Tough Road for The Toad: One million animals killed annually on GTA roads, conservation study says

Toronto, Ontario — Let us take a moment to pour one out for the one million woodland critters who met their demise on GTA roads over the past year, as a study conducted by the Toronto Region Conservation Authority (TRCA) and the University of Toronto finalizes 2021’s official roadkill body count.

In a compilation of more than 20 years of data from 23 locations in the Greater Toronto Area, University of Toronto undergraduate student Nicole Regimbal found that amphibians—toads, frogs, salamanders and such—are dying at a “disproportionately higher” rater than any other creature in study areas.

The American toad, green frog, grey treefrog and northern leopard frog are the most at-risk animals, according to the study.

The study suggests that due to the fact that amphibians are cold-blooded, they may be attracted to warm roads.

“Being specifically vulnerable is not something that’s specifically shocking,” Regimbal told the Toronto Sun.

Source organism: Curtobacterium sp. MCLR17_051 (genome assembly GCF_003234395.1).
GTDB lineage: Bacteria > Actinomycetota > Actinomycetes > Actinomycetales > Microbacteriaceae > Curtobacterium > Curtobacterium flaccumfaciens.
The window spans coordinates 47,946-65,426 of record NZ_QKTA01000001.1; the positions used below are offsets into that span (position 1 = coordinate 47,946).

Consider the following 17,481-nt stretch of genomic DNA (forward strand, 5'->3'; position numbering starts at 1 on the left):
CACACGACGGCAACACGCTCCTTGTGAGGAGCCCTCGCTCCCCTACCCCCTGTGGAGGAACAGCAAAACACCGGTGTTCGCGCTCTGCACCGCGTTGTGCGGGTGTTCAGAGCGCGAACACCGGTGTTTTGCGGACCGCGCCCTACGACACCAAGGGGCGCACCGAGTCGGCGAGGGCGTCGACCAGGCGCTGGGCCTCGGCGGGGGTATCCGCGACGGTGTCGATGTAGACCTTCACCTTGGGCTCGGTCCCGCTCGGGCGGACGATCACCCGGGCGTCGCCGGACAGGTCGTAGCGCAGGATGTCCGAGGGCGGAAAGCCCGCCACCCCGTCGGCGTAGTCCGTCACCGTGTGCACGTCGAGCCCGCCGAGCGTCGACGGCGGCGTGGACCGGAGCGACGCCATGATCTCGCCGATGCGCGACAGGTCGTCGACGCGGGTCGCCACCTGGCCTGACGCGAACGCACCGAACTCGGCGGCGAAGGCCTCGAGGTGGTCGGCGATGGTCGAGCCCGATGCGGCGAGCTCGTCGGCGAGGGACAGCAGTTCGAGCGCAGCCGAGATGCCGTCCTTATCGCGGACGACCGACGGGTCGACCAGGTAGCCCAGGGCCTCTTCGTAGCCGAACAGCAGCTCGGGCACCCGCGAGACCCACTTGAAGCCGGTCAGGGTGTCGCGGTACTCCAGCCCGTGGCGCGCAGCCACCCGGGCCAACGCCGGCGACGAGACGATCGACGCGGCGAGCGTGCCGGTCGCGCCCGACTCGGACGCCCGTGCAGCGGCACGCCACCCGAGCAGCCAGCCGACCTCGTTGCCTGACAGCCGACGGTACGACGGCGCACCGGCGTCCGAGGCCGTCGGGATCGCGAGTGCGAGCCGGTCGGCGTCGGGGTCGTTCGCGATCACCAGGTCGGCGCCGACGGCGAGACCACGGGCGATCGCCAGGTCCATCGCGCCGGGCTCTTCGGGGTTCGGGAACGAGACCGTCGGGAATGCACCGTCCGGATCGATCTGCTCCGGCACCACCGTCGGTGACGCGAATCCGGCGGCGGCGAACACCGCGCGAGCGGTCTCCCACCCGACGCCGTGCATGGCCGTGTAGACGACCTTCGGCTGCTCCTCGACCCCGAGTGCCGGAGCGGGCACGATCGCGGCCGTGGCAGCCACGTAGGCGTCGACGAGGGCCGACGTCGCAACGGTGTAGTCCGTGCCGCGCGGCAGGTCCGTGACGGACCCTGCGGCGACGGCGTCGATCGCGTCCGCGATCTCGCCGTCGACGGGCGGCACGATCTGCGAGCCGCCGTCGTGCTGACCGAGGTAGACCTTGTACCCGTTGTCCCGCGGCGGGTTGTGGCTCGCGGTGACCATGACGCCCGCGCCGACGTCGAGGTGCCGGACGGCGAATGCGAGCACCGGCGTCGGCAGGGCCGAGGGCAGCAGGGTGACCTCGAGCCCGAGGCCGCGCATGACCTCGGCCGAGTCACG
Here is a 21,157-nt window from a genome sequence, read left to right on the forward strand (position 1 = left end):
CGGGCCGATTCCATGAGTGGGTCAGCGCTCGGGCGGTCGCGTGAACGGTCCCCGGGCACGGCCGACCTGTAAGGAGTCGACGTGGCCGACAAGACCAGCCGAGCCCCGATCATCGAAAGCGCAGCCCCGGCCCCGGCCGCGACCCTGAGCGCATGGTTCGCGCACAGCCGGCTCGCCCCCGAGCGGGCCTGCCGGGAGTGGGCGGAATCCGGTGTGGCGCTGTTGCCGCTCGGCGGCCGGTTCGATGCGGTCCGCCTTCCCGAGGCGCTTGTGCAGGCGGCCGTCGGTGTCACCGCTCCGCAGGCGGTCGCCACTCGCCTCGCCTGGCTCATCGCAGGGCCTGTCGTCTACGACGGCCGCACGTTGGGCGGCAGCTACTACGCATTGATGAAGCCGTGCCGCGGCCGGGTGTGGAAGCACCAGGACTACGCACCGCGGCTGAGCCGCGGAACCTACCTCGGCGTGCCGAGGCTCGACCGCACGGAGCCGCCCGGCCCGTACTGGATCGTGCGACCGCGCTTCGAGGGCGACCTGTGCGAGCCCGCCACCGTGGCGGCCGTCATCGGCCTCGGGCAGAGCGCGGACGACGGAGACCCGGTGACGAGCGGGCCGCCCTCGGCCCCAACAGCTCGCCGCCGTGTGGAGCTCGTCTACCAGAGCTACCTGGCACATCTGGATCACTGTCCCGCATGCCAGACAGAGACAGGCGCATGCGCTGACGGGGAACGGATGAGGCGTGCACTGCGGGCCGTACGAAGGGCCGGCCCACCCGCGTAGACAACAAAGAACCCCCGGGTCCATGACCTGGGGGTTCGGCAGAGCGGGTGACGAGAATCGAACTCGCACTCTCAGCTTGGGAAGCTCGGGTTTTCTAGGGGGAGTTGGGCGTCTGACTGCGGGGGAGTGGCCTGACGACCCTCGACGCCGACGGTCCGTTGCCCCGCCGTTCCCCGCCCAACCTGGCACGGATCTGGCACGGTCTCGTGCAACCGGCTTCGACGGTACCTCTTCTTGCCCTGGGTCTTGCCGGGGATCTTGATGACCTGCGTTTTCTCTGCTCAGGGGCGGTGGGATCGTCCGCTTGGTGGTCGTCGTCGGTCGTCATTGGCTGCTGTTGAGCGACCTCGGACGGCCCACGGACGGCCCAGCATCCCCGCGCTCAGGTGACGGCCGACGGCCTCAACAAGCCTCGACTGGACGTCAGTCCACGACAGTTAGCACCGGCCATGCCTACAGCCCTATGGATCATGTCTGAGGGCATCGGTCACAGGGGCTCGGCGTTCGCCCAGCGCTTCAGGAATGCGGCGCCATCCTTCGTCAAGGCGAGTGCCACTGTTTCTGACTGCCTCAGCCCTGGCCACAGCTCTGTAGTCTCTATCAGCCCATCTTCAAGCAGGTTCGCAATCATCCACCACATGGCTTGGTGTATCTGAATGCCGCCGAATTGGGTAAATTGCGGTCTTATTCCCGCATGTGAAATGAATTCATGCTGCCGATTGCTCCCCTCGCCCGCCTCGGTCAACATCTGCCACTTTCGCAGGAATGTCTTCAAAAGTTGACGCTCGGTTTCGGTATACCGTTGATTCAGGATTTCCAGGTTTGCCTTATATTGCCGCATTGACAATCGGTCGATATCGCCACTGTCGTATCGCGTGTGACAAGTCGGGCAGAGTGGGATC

“I just think we need to be aware of how we relate to the environment. I just think we should care. We are the direct cause of this. We kind of have a responsibility to do what we can to mitigate it.”

According to Regimbal, amphibians are experiencing global population decline and road mortality is one of the major contributors.

Regimbal advocates for eco-roadways; under or overpasses that allow small animals to safely cross highways.

The TRCA is one of 36 conservation authorities in the province mandated to protect natural environments. It oversees a region comprising nine watersheds and stretches from Ajax to Mississauga, and from Lake Ontario to Dufferin County.


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